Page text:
6.  Be Patient.  Remember that the hitting is likely a stage that will pass.  I’ve heard this from so many parents, and I’ve entered their ranks.  With my oldest son, these episodes happened when he was six.  But he’s seven now, in a new grade, and the hitting has vanished. Sometimes kids hit because they are immature, and need to grow.

Do you have kids who hit?  What do you do?  


Am I the Mother of a Hitter?

A couple of times a week, we have a teenaged babysitter pick up Sam from afternoon kindergarten and play with the kids until I come home from work.  Two days ago, she was asked to convey a message from Sam’s kindergarten teacher:  Sam had been hitting in class.  We are scheduled for our first ever (10 minute) parent-teacher interview, and Sam’s teacher wants to discuss this issue at the meeting.

I had no inkling Sam was being rough at school, and this information bothered me.  I was very tired that night anyway, and it didn’t help that my youngest threw water at an oily pan while I was preparing dinner and that I burned my hand on a tray of kale chips taking them out of the oven and dropped them on the floor.   But I was also plain off-kilter at the news from school.  My son?  A hitter?  Advance notice of this agenda item for the parent-teacher meeting?

It’s always strange when you love someone intimately but then learn something about them you don’t know.  While Sam has some (fun and not-so-fun) agressive moments with his younger brother, I would easily characterize him as gentle.  In fact, with one of his rowdier playmates, he was allowing himself to be such a punching bag that my husband and I were coaching him on how to ask for help and to protect himself from being hit himself.

I’ve also been consciously revelling in what seems like a pretty idyllic time with Sam at home.  He loves being around me, is cooperative, enthusiastic and participates in most things we do, can be reasoned with, and is a very affectionate child.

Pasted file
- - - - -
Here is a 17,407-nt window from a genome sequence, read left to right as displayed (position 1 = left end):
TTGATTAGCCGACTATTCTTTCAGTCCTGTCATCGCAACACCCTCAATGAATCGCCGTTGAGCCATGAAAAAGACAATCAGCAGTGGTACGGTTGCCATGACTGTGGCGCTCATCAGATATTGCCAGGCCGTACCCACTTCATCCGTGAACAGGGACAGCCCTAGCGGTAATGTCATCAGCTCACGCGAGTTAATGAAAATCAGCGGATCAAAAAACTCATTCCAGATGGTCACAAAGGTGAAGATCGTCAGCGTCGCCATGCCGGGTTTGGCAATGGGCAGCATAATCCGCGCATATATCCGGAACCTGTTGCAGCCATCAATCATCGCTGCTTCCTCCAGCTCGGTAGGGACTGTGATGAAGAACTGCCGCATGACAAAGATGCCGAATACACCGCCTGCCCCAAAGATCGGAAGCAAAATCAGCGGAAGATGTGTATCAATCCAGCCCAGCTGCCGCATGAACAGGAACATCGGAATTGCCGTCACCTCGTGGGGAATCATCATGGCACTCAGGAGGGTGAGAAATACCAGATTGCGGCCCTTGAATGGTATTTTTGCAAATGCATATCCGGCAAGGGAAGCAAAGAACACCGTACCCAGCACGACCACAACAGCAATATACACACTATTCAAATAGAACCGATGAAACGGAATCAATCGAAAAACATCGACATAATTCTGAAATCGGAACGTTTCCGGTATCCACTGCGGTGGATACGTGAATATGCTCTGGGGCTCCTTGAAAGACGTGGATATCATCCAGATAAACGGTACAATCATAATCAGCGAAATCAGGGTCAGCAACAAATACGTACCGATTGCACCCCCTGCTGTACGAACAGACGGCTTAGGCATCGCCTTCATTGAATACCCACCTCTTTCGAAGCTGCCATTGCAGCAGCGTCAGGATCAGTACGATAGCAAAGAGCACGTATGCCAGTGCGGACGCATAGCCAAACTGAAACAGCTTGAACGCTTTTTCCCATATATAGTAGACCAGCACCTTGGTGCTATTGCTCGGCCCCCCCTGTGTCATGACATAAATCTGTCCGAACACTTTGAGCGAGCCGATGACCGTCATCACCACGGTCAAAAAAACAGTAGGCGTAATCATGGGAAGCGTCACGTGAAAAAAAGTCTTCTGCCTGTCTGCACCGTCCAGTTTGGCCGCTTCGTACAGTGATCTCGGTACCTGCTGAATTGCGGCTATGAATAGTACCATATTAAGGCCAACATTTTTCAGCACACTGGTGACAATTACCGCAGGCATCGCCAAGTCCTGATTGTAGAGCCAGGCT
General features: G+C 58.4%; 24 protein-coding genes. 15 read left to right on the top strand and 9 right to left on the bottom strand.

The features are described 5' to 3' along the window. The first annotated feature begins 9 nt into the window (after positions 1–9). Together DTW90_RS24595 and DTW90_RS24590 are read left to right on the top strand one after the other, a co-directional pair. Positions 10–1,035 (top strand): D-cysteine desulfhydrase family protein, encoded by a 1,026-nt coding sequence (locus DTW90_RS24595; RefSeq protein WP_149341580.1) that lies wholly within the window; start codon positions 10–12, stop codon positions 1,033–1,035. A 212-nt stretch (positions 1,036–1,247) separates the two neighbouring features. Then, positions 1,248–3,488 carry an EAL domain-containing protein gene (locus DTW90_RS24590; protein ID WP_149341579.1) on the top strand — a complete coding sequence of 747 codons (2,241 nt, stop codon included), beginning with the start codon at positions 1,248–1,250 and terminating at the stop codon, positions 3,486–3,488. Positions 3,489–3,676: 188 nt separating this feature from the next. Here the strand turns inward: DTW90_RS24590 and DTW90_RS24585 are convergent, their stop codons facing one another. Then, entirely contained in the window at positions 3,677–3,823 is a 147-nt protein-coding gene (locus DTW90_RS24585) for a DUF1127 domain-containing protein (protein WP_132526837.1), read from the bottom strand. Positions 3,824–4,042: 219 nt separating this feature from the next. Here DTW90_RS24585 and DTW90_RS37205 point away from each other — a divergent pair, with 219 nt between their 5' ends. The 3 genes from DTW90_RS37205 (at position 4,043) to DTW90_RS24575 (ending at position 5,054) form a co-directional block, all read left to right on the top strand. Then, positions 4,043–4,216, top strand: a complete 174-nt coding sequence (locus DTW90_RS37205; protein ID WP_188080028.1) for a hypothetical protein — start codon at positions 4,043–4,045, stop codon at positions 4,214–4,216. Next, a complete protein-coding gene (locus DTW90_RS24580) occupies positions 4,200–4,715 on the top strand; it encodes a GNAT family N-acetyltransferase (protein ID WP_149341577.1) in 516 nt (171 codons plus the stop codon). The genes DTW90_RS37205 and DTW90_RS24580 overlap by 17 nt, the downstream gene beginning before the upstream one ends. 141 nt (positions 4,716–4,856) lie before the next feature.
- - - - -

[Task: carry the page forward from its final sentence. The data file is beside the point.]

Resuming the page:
And thus begins my initiation into the universal education of parents as we discover that our children aren’t perfect, not even in those special areas we hold dear.  I don’t care about being the mother of the unkempt child or the dusty home.  But I do not want to be the mother of the Hitter.

It helped to talk to a lovely new friend and more seasoned mother.  She happened to have a son who was aggressive when he was five and six and who has since morphed into an engaging, easy-going nine year old.  It also helped to watch my friend’s own kindergartner who, frustrated at having to share her toys, scream with such fury that she made the tantrums of my own boys look rather tame.  My friend has enviable mothering abilities, and I’d love for our kids to be friends.  I felt no judgment at all witnessing the meltdown, but actually appreciation.  Appreciation that kids can get violently mad.  Their emotional toolbox is still small.  They aren’t perfect.

While it seemed strange to me at the time, now I think Sam’s kindergartner teacher knew precisely what she was doing when she gave me advanced warning that we needed to talk about Sam hitting in class.  Maybe she was giving me a chance to acclimatize, so that the honest but unproductive sinking feeling I had in the kitchen upon first hearing the news that night could give way to a more useful impulse.  I’ve had some time to talk to Sam, to observe him, and to know that regardless of whatever he’s experimenting with now, he’s not a latent thug.

The meeting’s today.  Wish us luck.